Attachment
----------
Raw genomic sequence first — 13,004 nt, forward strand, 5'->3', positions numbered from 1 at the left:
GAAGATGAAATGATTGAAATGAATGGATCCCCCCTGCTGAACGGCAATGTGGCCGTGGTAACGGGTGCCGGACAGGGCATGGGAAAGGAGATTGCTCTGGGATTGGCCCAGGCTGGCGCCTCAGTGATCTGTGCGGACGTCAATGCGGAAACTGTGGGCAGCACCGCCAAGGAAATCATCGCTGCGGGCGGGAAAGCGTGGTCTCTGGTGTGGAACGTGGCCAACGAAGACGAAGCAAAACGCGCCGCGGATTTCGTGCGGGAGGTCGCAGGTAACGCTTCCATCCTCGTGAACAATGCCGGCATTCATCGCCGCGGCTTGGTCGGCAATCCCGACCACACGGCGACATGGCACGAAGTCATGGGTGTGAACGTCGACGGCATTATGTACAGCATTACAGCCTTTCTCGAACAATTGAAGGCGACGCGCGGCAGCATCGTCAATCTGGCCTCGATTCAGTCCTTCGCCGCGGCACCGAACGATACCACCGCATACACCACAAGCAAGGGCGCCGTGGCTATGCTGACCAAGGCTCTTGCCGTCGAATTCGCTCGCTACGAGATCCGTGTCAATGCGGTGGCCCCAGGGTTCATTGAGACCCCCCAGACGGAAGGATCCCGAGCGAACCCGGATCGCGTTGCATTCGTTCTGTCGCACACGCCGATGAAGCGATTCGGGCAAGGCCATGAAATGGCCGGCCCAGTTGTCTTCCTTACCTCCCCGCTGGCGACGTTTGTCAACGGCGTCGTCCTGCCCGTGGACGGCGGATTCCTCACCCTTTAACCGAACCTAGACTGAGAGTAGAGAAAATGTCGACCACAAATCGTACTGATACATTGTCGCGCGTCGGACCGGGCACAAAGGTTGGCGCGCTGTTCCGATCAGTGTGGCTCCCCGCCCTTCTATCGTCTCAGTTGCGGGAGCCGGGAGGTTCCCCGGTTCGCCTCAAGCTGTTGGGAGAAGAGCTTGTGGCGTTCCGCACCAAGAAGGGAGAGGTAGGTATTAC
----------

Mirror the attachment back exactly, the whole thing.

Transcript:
Raw genomic sequence first — 13,004 nt, forward strand, 5'->3', positions numbered from 1 at the left:
GAAGATGAAATGATTGAAATGAATGGATCCCCCCTGCTGAACGGCAATGTGGCCGTGGTAACGGGTGCCGGACAGGGCATGGGAAAGGAGATTGCTCTGGGATTGGCCCAGGCTGGCGCCTCAGTGATCTGTGCGGACGTCAATGCGGAAACTGTGGGCAGCACCGCCAAGGAAATCATCGCTGCGGGCGGGAAAGCGTGGTCTCTGGTGTGGAACGTGGCCAACGAAGACGAAGCAAAACGCGCCGCGGATTTCGTGCGGGAGGTCGCAGGTAACGCTTCCATCCTCGTGAACAATGCCGGCATTCATCGCCGCGGCTTGGTCGGCAATCCCGACCACACGGCGACATGGCACGAAGTCATGGGTGTGAACGTCGACGGCATTATGTACAGCATTACAGCCTTTCTCGAACAATTGAAGGCGACGCGCGGCAGCATCGTCAATCTGGCCTCGATTCAGTCCTTCGCCGCGGCACCGAACGATACCACCGCATACACCACAAGCAAGGGCGCCGTGGCTATGCTGACCAAGGCTCTTGCCGTCGAATTCGCTCGCTACGAGATCCGTGTCAATGCGGTGGCCCCAGGGTTCATTGAGACCCCCCAGACGGAAGGATCCCGAGCGAACCCGGATCGCGTTGCATTCGTTCTGTCGCACACGCCGATGAAGCGATTCGGGCAAGGCCATGAAATGGCCGGCCCAGTTGTCTTCCTTACCTCCCCGCTGGCGACGTTTGTCAACGGCGTCGTCCTGCCCGTGGACGGCGGATTCCTCACCCTTTAACCGAACCTAGACTGAGAGTAGAGAAAATGTCGACCACAAATCGTACTGATACATTGTCGCGCGTCGGACCGGGCACAAAGGTTGGCGCGCTGTTCCGATCAGTGTGGCTCCCCGCCCTTCTATCGTCTCAGTTGCGGGAGCCGGGAGGTTCCCCGGTTCGCCTCAAGCTGTTGGGAGAAGAGCTTGTGGCGTTCCGCACCAAGAAGGGAGAGGTAGGTATTAC